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Interview with Debra Hicks

Interviewee: 
Hicks, Debra
Interviewer: 
Walton, Candace
Date of Interview: 
1999-11-24
Identifier: 
LGHI0141
Subjects: 
Relationships with People and Places; Then and Now; Cultural Identification; Stories and Storytellers; Tolerance and Respect
Abstract: 
Debra Hicks recalls the topic of her senior exit project, a story about a multi-racial attorney who faces discrimination at work.
Collection: 
Charlotte Narrative and Conversation Collection
Collection Description: 
Candace Walton interviews Charlotteans to collect stories for a class project at UNC Charlotte.
Interview Audio: 
Transcript:
CW (Candace Walton): This is Candace Walton. I'm interviewing Debra Hicks on November 24, 1999, and she is going to tell us a story that she remembers from her childhood.
DH (Debra Hicks): The story I'm about to tell is about this little girl. Ah, she grew up in a interracial family background. Um, she had very big dreams of wanting to become a lawyer one day. Um, she, was, at the time, there was a lot of racial tension that was going on, so she felt like she wouldn't be able to make it. She was kind of confused of what background she wanted to u-, what ethnic background she wanted to use, so she decided to use her black heritage, um background. And so she moved to New York and she went to school there, she made it through school and she did become a attorney. She later was going through problems because they found out that she was a black ethnic and not white, so they would, she could no longer work with the firm. Um, they had no sufficient reason as to why they wanted to cancel, didn't want her to be, um, the attorney. Um, so they told her she wasn't doing good with her cases, so she decided finally, she left the firm. She got married and she married this, uh, very predominant guy who's very, very well-off and they moved back to their, her hometown in Georgia. So she decided that she would go and visit her grandmother who raised her, and her grandmother was telling how she told her it would be hard and for her to make it once she let it known that she was an African, Afro-American. So she decided that she would start an organization, and I can't remember the name of it, to where, it has something to do with women's, um, Women's Black American, Women's something and, to, she, um, let me see what else. She, um, she, um, oh, started this organization. She started the organization and I can't remember the name of the organization and, um, she helped out a lot of, of women that uh, that were black women that were having problems being able to make it in society because of their, their color or their culture background. And, um, let's see she didn't she, her grandmother passed away and she, um, after her grandmother passed away, she moved from Georgia, her and her husband, she did have a child and, um, so she moved back to New York, and she, uh, after she finished helping with this, um, women organization, um, she went back into law practice. That's about all I can remember of this story. I read this story and it was a very good story and, um, it was just meaningful and touching that how, you know, we as, as individuals can criticize our own color because of being a little shade lighter or hair is straighter than your hair or whatever. But I really enjoyed it and I got a lot of good insight points on it.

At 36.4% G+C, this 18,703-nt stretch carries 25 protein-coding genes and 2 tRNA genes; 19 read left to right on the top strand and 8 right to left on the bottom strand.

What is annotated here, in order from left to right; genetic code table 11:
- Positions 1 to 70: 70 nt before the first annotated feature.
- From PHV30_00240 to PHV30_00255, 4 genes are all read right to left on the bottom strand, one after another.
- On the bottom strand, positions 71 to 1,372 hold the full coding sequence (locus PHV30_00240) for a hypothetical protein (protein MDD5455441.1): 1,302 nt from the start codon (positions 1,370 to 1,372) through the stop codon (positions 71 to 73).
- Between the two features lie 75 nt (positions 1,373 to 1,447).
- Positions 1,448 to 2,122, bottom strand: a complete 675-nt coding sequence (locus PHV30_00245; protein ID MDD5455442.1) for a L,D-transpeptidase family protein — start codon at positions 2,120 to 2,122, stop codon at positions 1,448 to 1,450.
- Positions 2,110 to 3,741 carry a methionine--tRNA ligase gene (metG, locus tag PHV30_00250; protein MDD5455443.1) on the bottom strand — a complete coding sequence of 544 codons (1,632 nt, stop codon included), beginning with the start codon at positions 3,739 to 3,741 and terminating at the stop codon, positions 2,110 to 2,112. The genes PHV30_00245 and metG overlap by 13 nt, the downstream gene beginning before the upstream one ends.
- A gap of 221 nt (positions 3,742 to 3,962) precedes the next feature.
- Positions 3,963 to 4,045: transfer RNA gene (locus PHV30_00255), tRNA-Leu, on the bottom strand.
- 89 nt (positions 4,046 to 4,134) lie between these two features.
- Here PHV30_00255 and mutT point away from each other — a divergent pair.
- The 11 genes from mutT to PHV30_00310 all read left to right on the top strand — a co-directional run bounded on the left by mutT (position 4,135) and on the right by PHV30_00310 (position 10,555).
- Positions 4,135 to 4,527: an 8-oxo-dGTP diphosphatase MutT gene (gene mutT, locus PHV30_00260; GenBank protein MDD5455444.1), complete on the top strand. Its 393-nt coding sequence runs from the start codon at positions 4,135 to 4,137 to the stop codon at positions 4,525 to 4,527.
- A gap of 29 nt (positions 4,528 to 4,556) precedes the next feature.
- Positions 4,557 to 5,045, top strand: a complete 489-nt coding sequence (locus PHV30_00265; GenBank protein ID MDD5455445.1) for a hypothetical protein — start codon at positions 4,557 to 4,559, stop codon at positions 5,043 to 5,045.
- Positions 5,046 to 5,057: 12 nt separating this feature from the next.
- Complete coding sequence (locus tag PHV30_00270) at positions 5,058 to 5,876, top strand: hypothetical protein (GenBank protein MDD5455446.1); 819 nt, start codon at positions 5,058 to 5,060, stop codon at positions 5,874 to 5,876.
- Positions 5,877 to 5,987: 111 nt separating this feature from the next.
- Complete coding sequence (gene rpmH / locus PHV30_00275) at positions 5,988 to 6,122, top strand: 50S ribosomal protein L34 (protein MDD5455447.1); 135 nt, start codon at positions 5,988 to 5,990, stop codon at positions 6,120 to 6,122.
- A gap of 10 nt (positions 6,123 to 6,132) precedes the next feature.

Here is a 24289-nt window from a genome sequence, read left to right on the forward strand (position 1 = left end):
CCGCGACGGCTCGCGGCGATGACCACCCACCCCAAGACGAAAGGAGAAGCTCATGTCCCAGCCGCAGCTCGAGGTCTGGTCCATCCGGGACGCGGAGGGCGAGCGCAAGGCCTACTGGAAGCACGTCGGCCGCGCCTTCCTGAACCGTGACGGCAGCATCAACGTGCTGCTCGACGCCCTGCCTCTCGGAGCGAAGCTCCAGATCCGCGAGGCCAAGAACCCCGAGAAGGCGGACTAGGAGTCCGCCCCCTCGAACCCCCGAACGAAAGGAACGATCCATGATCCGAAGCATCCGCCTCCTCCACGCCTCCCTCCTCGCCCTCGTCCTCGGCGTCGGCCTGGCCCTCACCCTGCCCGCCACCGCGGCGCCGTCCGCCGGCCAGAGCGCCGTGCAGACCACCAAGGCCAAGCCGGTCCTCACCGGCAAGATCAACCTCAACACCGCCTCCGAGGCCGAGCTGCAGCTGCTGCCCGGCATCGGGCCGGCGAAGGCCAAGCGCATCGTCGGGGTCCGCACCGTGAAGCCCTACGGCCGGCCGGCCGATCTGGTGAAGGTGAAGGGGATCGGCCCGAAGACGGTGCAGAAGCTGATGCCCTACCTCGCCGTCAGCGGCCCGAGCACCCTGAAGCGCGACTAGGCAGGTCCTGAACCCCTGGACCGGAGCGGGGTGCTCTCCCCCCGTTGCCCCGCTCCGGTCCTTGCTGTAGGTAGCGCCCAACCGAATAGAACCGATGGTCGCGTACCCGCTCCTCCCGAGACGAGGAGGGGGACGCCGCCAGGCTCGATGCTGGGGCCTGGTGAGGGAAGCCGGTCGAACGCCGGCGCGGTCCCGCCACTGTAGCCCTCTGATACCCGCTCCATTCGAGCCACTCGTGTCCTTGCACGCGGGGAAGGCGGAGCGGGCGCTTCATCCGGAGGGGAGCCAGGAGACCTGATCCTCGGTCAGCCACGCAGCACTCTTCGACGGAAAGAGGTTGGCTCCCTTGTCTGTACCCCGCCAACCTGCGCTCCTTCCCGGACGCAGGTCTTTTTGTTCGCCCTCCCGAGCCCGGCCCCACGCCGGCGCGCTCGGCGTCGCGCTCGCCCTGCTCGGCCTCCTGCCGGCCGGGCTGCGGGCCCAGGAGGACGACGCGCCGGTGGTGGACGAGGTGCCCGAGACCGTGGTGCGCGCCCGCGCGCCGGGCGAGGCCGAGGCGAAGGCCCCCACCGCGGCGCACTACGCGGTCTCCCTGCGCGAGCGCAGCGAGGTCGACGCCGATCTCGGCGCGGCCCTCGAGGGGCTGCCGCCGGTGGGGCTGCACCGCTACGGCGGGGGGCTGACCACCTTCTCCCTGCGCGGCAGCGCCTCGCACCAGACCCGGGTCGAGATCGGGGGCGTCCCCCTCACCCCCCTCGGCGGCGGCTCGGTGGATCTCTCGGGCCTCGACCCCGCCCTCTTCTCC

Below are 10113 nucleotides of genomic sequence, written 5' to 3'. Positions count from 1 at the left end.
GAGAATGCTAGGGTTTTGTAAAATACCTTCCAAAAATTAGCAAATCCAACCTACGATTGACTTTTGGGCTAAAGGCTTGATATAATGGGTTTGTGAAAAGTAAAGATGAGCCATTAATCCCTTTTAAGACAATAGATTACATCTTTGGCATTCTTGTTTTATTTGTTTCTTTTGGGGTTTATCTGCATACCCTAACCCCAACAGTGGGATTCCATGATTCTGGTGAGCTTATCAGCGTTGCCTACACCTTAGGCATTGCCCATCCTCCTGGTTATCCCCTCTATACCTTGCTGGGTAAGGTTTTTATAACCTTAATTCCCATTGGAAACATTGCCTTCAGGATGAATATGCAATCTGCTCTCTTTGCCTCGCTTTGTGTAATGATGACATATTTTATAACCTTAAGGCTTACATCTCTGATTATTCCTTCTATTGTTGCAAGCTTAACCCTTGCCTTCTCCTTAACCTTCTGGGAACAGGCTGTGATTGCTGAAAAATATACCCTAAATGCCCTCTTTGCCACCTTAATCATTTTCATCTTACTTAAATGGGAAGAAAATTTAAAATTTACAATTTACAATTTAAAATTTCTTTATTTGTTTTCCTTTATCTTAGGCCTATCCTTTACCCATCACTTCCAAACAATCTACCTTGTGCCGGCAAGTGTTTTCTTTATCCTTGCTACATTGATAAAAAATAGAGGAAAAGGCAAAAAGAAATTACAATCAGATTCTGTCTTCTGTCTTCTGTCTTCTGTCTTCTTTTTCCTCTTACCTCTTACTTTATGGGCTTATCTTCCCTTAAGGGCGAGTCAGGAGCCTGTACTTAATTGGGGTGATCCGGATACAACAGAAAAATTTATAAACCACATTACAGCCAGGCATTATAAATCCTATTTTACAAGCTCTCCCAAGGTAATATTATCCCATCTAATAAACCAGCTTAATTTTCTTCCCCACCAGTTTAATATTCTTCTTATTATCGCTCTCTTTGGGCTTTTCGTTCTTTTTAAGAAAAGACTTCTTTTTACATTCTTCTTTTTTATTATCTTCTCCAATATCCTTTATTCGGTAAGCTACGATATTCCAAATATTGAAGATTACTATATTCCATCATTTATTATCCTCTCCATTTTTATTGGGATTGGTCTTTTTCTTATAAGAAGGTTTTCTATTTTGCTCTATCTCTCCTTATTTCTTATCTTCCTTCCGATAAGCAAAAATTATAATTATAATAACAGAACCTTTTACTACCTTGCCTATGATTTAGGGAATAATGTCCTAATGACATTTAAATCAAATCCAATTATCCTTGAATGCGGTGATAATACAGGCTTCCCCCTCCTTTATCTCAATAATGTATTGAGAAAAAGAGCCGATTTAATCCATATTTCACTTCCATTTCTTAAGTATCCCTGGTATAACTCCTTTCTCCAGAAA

CW: So it was a book that you read?
DH: It, actually it started out as a story that I had to do for a, my senior project, senior exit.
CW: Oh. So y'all made it up?
DH: We made the story up, but actually the story, there was story very similar, um, same name everything. Everything was the same except our name wasn't [laugh] in the copyright nowhere but, ah, it was a story an actual truthful story.
CW: OK well thank you very much for sharing \\ your story \\ with me.
DH: \\ You're welcome. \\
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